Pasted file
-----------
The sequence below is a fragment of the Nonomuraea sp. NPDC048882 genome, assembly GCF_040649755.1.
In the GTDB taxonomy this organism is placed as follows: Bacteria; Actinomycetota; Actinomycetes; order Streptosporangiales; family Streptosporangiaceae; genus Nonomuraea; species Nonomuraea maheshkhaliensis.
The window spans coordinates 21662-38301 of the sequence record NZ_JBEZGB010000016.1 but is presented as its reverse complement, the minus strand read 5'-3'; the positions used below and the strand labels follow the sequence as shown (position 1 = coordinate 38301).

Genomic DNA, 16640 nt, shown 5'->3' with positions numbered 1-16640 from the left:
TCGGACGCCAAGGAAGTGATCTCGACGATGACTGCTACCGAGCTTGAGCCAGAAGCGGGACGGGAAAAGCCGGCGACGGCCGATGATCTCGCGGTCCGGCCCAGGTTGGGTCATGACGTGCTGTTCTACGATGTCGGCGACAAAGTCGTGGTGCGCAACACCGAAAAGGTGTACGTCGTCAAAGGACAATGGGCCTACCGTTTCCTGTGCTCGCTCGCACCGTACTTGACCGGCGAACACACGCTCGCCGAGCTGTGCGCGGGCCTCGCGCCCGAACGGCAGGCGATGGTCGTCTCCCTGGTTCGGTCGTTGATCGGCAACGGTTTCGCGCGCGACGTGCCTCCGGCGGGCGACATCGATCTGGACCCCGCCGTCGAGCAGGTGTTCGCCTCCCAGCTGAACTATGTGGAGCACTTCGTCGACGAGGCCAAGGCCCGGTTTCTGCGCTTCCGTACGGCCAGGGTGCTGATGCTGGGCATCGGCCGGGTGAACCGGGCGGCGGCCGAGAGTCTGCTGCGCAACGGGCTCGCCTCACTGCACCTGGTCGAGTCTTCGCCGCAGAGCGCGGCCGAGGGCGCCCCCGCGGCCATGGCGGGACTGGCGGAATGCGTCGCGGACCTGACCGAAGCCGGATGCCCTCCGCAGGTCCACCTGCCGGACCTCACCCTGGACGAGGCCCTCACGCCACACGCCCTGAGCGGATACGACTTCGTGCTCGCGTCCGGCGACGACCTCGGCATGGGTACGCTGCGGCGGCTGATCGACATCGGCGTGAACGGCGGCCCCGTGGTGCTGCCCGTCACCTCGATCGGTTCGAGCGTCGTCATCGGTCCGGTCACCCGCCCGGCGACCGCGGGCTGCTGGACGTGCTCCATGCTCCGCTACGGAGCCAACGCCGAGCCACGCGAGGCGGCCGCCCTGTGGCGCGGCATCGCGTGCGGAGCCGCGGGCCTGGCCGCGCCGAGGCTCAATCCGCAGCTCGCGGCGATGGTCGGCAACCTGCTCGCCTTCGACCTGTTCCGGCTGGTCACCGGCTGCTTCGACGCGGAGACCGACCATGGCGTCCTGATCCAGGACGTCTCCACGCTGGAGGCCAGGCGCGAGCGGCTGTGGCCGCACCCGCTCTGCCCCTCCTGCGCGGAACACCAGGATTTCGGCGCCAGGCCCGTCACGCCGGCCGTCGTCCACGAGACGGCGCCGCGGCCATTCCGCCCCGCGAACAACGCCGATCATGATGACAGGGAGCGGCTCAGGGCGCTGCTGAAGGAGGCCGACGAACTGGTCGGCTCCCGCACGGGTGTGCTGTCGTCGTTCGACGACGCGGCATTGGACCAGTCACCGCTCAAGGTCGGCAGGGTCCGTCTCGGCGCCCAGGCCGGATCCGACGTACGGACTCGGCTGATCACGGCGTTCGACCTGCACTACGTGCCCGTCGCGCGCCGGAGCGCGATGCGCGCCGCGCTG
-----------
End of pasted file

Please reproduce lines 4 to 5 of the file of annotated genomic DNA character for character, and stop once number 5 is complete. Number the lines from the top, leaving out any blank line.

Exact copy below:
Genomic DNA, 16640 nt, shown 5'->3' with positions numbered 1-16640 from the left:
TCGGACGCCAAGGAAGTGATCTCGACGATGACTGCTACCGAGCTTGAGCCAGAAGCGGGACGGGAAAAGCCGGCGACGGCCGATGATCTCGCGGTCCGGCCCAGGTTGGGTCATGACGTGCTGTTCTACGATGTCGGCGACAAAGTCGTGGTGCGCAACACCGAAAAGGTGTACGTCGTCAAAGGACAATGGGCCTACCGTTTCCTGTGCTCGCTCGCACCGTACTTGACCGGCGAACACACGCTCGCCGAGCTGTGCGCGGGCCTCGCGCCCGAACGGCAGGCGATGGTCGTCTCCCTGGTTCGGTCGTTGATCGGCAACGGTTTCGCGCGCGACGTGCCTCCGGCGGGCGACATCGATCTGGACCCCGCCGTCGAGCAGGTGTTCGCCTCCCAGCTGAACTATGTGGAGCACTTCGTCGACGAGGCCAAGGCCCGGTTTCTGCGCTTCCGTACGGCCAGGGTGCTGATGCTGGGCATCGGCCGGGTGAACCGGGCGGCGGCCGAGAGTCTGCTGCGCAACGGGCTCGCCTCACTGCACCTGGTCGAGTCTTCGCCGCAGAGCGCGGCCGAGGGCGCCCCCGCGGCCATGGCGGGACTGGCGGAATGCGTCGCGGACCTGACCGAAGCCGGATGCCCTCCGCAGGTCCACCTGCCGGACCTCACCCTGGACGAGGCCCTCACGCCACACGCCCTGAGCGGATACGACTTCGTGCTCGCGTCCGGCGACGACCTCGGCATGGGTACGCTGCGGCGGCTGATCGACATCGGCGTGAACGGCGGCCCCGTGGTGCTGCCCGTCACCTCGATCGGTTCGAGCGTCGTCATCGGTCCGGTCACCCGCCCGGCGACCGCGGGCTGCTGGACGTGCTCCATGCTCCGCTACGGAGCCAACGCCGAGCCACGCGAGGCGGCCGCCCTGTGGCGCGGCATCGCGTGCGGAGCCGCGGGCCTGGCCGCGCCGAGGCTCAATCCGCAGCTCGCGGCGATGGTCGGCAACCTGCTCGCCTTCGACCTGTTCCGGCTGGTCACCGGCTGCTTCGACGCGGAGACCGACCATGGCGTCCTGATCCAGGACGTCTCCACGCTGGAGGCCAGGCGCGAGCGGCTGTGGCCGCACCCGCTCTGCCCCTCCTGCGCGGAACACCAGGATTTCGGCGCCAGGCCCGTCACGCCGGCCGTCGTCCACGAGACGGCGCCGCGGCCATTCCGCCCCGCGAACAACGCCGATCATGATGACAGGGAGCGGCTCAGGGCGCTGCTGAAGGAGGCCGACGAACTGGTCGGCTCCCGCACGGGTGTGCTGTCGTCGTTCGACGACGCGGCATTGGACCAGTCACCGCTCAAGGTCGGCAGGGTCCGTCTCGGCGCCCAGGCCGGATCCGACGTACGGACTCGGCTGATCACGGCGTTCGACCTGCACTACGTGCCCGTCGCGCGCCGGAGCGCGATGCGCGCCGCGCTG